Wrap the dough first in parchment paper if you have it, the plastic. If you have neither, an airtight Ziploc bag will work. Chill until firm, 20-30 minutes.

Tip: For rolling out, divide in half. The reason is simple. It takes time to roll, parse (or separate) the individual dough pieces for fingers. then you must roll, detail and place the finger. The remaining dough will get too soft, and become gooey. So take out only as much as you can reasonably use before it gets warm, which is about half.

At this point, place the dough in the fridge and paint the fingers.

Painting the fingers
place red, green and or blue food coloring in separate bowls. holding the almond between fingers, paint both sides. Tip: I use a rubber glove so I don’t stain my fingers. It takes several days to come off and I hate that. Then again, it is Halloween so who cares? Let stand until you are ready to roll out the dough and make the fingers.

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this is the dough, already rolled out, then cut and formed into a 2-2.5 inch piece

Making the fingers
This fun. Don’t be worried. Just put on some good chill music and go for it.

Take half the dough and place the other half back in the fridge. Roll it out to @1 cm thick. Using a cutting utensil (I use a pastry spatula), cut the pieces into a manageable size (e.g. about the length of half a real finger. It will elongate as you roll it out.

Roll the dough out into @a 3-inch piece. Then using your forefinger and third finger, depress a little, which will raise the middle (to create the middle knuckle). Adjust the end tip, to resemble the end of the finger. Adjust as necessary– e.g. raise the center, depress the in-between parts (as they will raise slightly during baking).

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depress the center. this makes the knuckles. 3 simple lines will do it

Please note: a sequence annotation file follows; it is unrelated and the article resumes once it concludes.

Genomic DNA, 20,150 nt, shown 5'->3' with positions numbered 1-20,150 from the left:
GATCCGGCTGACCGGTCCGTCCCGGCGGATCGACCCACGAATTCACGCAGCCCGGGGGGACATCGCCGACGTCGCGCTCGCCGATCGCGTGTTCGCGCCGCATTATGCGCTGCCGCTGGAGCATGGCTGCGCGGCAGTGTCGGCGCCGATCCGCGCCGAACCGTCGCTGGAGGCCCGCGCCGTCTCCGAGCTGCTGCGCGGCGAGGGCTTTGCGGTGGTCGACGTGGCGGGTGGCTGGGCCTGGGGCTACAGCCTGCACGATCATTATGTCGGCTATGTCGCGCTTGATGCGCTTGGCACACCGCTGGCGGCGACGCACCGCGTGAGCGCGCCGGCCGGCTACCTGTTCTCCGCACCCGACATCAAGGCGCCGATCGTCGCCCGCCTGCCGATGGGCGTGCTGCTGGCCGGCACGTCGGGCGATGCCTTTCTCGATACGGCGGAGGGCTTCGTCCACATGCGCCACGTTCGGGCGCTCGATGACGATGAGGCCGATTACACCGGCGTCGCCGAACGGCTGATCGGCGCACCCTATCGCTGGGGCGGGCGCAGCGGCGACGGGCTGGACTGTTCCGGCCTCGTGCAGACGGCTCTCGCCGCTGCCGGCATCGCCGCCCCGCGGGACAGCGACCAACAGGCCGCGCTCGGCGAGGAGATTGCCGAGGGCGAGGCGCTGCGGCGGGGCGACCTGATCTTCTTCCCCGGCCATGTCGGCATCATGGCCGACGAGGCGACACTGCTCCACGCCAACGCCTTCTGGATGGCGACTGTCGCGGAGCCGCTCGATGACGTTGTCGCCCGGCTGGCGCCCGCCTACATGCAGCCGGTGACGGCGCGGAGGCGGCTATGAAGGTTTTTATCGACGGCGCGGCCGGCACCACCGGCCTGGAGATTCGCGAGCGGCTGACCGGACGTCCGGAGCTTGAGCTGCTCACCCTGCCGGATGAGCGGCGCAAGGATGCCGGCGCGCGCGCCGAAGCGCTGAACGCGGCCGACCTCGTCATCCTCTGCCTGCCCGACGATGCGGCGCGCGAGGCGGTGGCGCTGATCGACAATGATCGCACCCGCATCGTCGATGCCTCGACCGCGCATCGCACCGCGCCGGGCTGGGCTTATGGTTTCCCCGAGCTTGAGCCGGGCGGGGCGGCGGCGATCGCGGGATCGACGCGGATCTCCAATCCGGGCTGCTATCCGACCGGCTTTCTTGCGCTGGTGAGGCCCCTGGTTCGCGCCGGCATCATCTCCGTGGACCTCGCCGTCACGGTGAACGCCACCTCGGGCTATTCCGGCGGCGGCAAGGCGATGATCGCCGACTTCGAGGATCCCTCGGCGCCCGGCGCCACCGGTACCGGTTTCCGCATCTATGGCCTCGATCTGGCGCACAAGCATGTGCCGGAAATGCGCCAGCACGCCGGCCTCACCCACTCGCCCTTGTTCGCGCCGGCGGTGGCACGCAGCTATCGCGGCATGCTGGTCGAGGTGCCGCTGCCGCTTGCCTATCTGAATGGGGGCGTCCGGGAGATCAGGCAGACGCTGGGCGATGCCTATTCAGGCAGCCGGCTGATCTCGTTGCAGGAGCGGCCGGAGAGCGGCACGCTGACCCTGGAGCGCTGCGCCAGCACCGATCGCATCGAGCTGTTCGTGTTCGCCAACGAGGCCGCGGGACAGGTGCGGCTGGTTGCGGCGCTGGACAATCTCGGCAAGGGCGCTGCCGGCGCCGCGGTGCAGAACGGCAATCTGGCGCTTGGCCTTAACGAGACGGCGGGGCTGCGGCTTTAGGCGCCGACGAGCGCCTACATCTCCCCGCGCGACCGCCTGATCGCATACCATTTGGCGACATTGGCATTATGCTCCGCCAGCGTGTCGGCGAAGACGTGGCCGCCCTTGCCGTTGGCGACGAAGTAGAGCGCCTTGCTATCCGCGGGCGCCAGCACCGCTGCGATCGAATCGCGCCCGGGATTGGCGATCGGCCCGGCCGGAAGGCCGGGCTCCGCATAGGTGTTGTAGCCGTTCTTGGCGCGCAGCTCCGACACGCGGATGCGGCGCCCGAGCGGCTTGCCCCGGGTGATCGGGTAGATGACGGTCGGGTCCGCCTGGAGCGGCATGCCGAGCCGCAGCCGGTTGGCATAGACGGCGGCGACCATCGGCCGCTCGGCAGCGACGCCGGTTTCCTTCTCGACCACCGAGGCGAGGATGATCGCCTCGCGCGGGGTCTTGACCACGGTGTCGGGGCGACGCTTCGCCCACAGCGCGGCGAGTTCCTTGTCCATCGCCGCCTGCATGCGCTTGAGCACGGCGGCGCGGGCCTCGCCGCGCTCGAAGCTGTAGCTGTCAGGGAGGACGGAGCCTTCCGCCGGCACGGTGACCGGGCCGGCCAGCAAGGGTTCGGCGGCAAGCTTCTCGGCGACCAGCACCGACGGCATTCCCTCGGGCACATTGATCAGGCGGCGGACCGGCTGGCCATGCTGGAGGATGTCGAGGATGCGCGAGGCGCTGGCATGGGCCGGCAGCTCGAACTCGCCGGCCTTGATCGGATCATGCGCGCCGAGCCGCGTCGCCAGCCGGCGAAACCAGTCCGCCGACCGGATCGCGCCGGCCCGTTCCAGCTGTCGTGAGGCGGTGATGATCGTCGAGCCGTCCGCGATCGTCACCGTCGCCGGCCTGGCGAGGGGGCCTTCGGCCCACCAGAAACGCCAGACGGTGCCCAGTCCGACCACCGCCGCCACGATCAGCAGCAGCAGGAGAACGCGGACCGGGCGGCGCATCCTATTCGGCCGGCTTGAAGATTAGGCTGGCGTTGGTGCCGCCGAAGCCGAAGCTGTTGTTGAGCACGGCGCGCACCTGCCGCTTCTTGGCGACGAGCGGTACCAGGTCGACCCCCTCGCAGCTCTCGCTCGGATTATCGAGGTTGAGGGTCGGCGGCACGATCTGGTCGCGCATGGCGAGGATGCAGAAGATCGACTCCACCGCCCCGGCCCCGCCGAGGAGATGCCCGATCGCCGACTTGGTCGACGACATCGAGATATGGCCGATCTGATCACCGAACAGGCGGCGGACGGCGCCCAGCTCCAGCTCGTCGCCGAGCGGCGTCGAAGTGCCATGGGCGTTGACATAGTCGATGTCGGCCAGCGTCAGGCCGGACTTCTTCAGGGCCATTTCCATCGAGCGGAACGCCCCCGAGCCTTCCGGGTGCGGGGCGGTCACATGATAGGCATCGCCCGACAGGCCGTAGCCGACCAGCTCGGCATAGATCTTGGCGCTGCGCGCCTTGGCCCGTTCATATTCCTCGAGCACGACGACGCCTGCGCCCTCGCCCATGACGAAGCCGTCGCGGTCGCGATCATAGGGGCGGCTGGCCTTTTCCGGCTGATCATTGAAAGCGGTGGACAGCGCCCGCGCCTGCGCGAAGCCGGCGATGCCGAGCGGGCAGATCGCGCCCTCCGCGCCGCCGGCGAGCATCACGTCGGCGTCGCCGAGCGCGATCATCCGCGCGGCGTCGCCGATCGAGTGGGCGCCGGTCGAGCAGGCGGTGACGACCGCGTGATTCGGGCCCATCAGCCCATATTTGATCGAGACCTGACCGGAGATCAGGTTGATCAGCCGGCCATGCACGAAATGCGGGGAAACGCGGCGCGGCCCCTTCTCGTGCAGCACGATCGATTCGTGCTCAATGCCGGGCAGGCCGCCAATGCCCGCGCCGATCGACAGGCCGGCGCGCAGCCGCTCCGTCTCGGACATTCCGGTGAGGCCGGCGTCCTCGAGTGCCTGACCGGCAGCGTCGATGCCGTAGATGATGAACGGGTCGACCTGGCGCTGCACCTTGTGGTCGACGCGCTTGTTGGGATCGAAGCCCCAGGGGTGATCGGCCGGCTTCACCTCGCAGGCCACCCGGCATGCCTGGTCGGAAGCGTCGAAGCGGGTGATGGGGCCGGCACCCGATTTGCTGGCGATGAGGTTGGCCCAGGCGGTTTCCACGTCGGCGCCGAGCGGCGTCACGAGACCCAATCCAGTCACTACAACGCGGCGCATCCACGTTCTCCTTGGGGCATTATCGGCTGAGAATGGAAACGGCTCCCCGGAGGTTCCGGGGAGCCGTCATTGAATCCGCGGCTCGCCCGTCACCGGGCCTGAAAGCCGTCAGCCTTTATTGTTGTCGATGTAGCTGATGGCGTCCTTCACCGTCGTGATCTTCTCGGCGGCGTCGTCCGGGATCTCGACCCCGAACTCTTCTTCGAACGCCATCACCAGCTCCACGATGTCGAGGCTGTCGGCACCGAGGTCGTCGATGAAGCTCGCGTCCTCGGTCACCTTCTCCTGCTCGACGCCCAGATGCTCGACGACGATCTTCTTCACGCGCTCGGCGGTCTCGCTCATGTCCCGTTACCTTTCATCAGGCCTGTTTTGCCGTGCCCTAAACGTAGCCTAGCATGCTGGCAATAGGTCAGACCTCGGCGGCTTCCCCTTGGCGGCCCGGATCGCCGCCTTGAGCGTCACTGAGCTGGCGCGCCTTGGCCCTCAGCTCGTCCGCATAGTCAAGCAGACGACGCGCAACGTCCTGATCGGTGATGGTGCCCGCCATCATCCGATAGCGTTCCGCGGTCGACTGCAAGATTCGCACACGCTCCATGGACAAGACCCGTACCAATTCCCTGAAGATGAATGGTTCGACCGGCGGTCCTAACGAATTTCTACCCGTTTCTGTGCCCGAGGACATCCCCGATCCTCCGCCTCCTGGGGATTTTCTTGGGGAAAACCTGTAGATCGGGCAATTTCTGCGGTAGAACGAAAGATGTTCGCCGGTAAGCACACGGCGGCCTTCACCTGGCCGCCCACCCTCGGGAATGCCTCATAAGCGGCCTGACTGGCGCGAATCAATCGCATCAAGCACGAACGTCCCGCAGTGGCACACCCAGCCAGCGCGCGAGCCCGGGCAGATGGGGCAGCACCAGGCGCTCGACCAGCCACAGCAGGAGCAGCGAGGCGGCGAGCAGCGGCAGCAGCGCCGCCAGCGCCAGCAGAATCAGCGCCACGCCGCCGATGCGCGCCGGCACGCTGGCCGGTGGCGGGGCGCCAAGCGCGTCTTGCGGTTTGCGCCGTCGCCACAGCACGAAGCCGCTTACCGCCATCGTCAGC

Take one of the almonds and wedge it within the end. Don’t place on top, as this will ensure it falls off after baking (I’ve done this before and ruined the whole batch). Make sure you have a bit of dough above, below and on all sides.

Take a knife or other untensil and create the ridges for the knuckle. Walla! you have created your finger.

Tip: Create the entire batch of the fingers and then brush lightly with the egg white. If you do this too soon, you will depress the ridges on the knuckles and it won’t look that realistic.

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now you are ready place the almond as the fingertip

Tip: Err on the side of exaggeration. In other words, if the ridges and length of the fingers aren’t pronounced enough, the finger will come out basically smooth. So if you are worried, its better to have a finger that’s super bony rather than one that looks flat and normal. You don’t want normal!

For cooking
Heat the over to 350 degrees. Line two baking sheets with parchment paper or Silpats (French non stick baking mats are my preference).

Using a non-stick brush, brush lightly with egg white.

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this is what it looks like before its cooked. you can add as much dough around the edge as you want. for fun, I sometimes go back and make them scraggly, but it tends to gross people out then they won’t eat them!

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This is a row PRE- covered with egg whites. I forgot to take a picture of that, but they slightly glisten when covered with the egg white

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this is a pic of just the green-tipped ones. This year I made red, green and then black.

For the presentation, my favorite way to display for eating is sticking out from within a cauldron. That way they are reaching out to you, saying EAT ME!

 

 

 

Halloween Treats- Mummy Milanos

Easy. Fast & delicious.

Requirements
Milano cookies (every grocery store has them). Tip: get the dark chocolate. Every stinking time I get the milk chocolate, the inside is crumbly and the milk chocolate tastes old. Clearly, people prefer the dark chocolate. It holds up better and is fresh. And yes, this is a IRK.
Milk chocolate especially made for melting. I use Ghiradelli. It is fresh, melts well and delicious.
A spoon or knife (to drizzle the chocolate)
Either chocolate icing (with a tip) that can be had for @$2.50 at most stores

Ingredients
1 package Milano cookies
1 package Ghiradelli white melting chocolate
1 container chocolate icing (or little chocolate speckles for the eyes)

Tip: do NOT use the gel icing sold in the stores. I used this and it doesn’t dry, even after four hours in the fridge. They smudged when I tried to layer them. Next time I went for the fast-dry icing.

Directions
Arrange the Milano cookies on a cookie sheet.